The transaction charge on mutual funds (MFs) that the capital market regulator, Securities and Exchange Board of India (Sebi), has allowed the agents to impose on their investors is not compulsory. Sebi has given the option to distributors to either charge or opt out of charging it to their investors.
Compensating agent’s efforts
After U.K. Sinha took over as Sebi chairman in February, he constituted a committee to suggest measures to “revive the Indian MF industry”. Sebi accepted this committee’s recommendations and introduced a transaction charge of Rs100 that distributors can charge to investors for every subscription of Rs10,000 and above. If you invest in an MF for the first time, you will be charged Rs150 for every subscription of Rs10,000 and above and then Rs100 for subsequent investments.
However, since Sebi has given the option to agents to charge or not to charge, there’s a good chance that your agent may not collect this fee. Market sources say that many agents who work in metros and big cities such as Mumbai, Delhi and Ahmedabad will not collect this fee. For starters, many such large and established agents feel that this fee is too small. Also, after the entry loads were abolished, many large distributors changed the way they do business and started accepting charges directly from investors, as per Sebi’s August 2009 advice. Internet transaction portals such as www.fundsindia.com and www.fundsupermart.co.in have categorically stated that they will not impose transaction charge. So you need to ask your agent whether or not he will levy transaction charges at the time of investment.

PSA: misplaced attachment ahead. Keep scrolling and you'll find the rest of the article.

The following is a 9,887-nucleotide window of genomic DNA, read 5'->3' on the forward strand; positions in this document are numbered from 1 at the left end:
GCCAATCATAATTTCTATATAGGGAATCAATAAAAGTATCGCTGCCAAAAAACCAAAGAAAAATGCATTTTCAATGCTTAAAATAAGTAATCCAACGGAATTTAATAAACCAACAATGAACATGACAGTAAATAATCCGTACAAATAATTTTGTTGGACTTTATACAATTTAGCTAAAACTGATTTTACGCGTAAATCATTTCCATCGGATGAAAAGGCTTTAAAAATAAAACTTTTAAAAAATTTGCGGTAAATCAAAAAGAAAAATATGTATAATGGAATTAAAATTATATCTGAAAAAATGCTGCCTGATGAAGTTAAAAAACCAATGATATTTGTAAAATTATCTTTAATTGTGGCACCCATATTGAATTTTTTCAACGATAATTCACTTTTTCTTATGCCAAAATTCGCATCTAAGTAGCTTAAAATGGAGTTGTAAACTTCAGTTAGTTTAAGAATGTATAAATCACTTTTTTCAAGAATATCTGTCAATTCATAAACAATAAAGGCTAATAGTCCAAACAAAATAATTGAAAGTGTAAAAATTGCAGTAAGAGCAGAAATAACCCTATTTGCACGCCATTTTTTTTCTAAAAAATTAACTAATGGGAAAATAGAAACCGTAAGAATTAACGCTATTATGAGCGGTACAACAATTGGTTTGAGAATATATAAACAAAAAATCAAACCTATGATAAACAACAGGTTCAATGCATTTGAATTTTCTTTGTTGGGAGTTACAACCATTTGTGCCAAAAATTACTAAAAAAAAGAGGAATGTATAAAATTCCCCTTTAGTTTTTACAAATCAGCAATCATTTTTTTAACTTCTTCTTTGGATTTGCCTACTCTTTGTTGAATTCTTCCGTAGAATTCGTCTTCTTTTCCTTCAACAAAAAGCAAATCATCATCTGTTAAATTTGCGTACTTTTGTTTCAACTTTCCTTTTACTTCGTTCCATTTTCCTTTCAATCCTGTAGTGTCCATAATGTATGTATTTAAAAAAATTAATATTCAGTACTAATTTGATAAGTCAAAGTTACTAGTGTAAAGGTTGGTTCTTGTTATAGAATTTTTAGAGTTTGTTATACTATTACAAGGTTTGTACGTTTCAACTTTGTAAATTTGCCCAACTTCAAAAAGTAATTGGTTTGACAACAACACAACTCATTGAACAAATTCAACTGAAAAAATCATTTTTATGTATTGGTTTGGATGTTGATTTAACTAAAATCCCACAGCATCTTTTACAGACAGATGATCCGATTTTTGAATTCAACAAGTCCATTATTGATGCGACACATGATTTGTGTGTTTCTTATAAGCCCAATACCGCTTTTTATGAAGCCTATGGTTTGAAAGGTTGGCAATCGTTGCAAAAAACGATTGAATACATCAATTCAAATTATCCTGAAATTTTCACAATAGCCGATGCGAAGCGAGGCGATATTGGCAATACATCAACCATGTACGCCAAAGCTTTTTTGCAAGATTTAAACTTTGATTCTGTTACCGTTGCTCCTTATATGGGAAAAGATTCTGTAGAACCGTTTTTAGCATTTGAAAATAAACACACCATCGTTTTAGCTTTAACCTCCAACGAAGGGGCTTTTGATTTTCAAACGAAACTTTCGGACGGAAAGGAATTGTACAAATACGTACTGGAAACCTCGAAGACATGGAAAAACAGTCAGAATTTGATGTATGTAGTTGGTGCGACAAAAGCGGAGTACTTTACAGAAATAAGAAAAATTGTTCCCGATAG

Braving dual policies
Sebi has clarified that agents will have to follow a uniform practice when dealing with their clients. In simple words, if your agent chooses to levy transaction charge, he will have to collect the same from all his clients. He cannot charge one client, and choose to exempt another.
However, if your agent is a sub-broker and works for more than one broker (main agent at the umbrella level), there could be a problem. If one of his main agents opts for the transaction charge and the other one opts out, he can charge investors who are registered under the first agent and exempt those registered under the second. This is because the decision to charge or not charge—in a broker and sub-broker business model—lies in the hands of the main agent as the main agent’s ARN (Association of Mutual Funds in India, or Amfi, registration number) code goes on the MF investment form. Amfi tells us that in this case, the agent (sub-broker) will ultimately need to decide who he wants to align with; the agent (main broker) who charges or doesn’t charge the transaction charge.